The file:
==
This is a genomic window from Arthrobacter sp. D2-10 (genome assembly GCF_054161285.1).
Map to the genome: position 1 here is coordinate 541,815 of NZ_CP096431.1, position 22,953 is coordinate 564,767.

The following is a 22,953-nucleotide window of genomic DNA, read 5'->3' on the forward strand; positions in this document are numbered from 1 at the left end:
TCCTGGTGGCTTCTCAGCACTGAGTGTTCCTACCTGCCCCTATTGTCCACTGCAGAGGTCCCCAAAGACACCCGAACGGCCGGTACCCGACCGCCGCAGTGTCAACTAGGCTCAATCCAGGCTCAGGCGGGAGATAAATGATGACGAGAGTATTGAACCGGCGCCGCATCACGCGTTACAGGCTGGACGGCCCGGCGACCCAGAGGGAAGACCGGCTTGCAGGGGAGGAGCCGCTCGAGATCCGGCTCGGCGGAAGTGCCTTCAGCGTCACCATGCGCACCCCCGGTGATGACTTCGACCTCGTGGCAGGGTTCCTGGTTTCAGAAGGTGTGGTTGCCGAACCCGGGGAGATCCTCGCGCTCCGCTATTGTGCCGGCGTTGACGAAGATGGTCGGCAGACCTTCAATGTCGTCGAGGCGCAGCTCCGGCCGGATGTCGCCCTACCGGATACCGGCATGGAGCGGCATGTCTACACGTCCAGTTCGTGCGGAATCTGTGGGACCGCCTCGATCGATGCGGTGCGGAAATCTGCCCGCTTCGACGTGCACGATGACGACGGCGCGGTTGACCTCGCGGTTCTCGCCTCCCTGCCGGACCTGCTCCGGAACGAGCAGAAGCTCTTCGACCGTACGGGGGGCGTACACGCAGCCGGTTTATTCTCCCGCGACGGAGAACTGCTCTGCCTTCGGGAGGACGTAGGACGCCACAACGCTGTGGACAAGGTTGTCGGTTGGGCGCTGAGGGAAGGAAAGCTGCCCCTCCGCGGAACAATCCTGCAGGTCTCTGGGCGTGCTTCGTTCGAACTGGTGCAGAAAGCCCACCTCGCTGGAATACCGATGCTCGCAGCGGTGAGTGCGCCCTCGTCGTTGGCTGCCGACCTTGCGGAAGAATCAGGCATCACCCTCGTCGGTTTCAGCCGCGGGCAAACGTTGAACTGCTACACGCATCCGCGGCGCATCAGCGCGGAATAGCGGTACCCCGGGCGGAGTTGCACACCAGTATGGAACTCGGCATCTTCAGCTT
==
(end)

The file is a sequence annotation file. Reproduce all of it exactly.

This is a genomic window from Arthrobacter sp. D2-10 (genome assembly GCF_054161285.1).
Map to the genome: position 1 here is coordinate 541,815 of NZ_CP096431.1, position 22,953 is coordinate 564,767.

The following is a 22,953-nucleotide window of genomic DNA, read 5'->3' on the forward strand; positions in this document are numbered from 1 at the left end:
TCCTGGTGGCTTCTCAGCACTGAGTGTTCCTACCTGCCCCTATTGTCCACTGCAGAGGTCCCCAAAGACACCCGAACGGCCGGTACCCGACCGCCGCAGTGTCAACTAGGCTCAATCCAGGCTCAGGCGGGAGATAAATGATGACGAGAGTATTGAACCGGCGCCGCATCACGCGTTACAGGCTGGACGGCCCGGCGACCCAGAGGGAAGACCGGCTTGCAGGGGAGGAGCCGCTCGAGATCCGGCTCGGCGGAAGTGCCTTCAGCGTCACCATGCGCACCCCCGGTGATGACTTCGACCTCGTGGCAGGGTTCCTGGTTTCAGAAGGTGTGGTTGCCGAACCCGGGGAGATCCTCGCGCTCCGCTATTGTGCCGGCGTTGACGAAGATGGTCGGCAGACCTTCAATGTCGTCGAGGCGCAGCTCCGGCCGGATGTCGCCCTACCGGATACCGGCATGGAGCGGCATGTCTACACGTCCAGTTCGTGCGGAATCTGTGGGACCGCCTCGATCGATGCGGTGCGGAAATCTGCCCGCTTCGACGTGCACGATGACGACGGCGCGGTTGACCTCGCGGTTCTCGCCTCCCTGCCGGACCTGCTCCGGAACGAGCAGAAGCTCTTCGACCGTACGGGGGGCGTACACGCAGCCGGTTTATTCTCCCGCGACGGAGAACTGCTCTGCCTTCGGGAGGACGTAGGACGCCACAACGCTGTGGACAAGGTTGTCGGTTGGGCGCTGAGGGAAGGAAAGCTGCCCCTCCGCGGAACAATCCTGCAGGTCTCTGGGCGTGCTTCGTTCGAACTGGTGCAGAAAGCCCACCTCGCTGGAATACCGATGCTCGCAGCGGTGAGTGCGCCCTCGTCGTTGGCTGCCGACCTTGCGGAAGAATCAGGCATCACCCTCGTCGGTTTCAGCCGCGGGCAAACGTTGAACTGCTACACGCATCCGCGGCGCATCAGCGCGGAATAGCGGTACCCCGGGCGGAGTTGCACACCAGTATGGAACTCGGCATCTTCAGCTT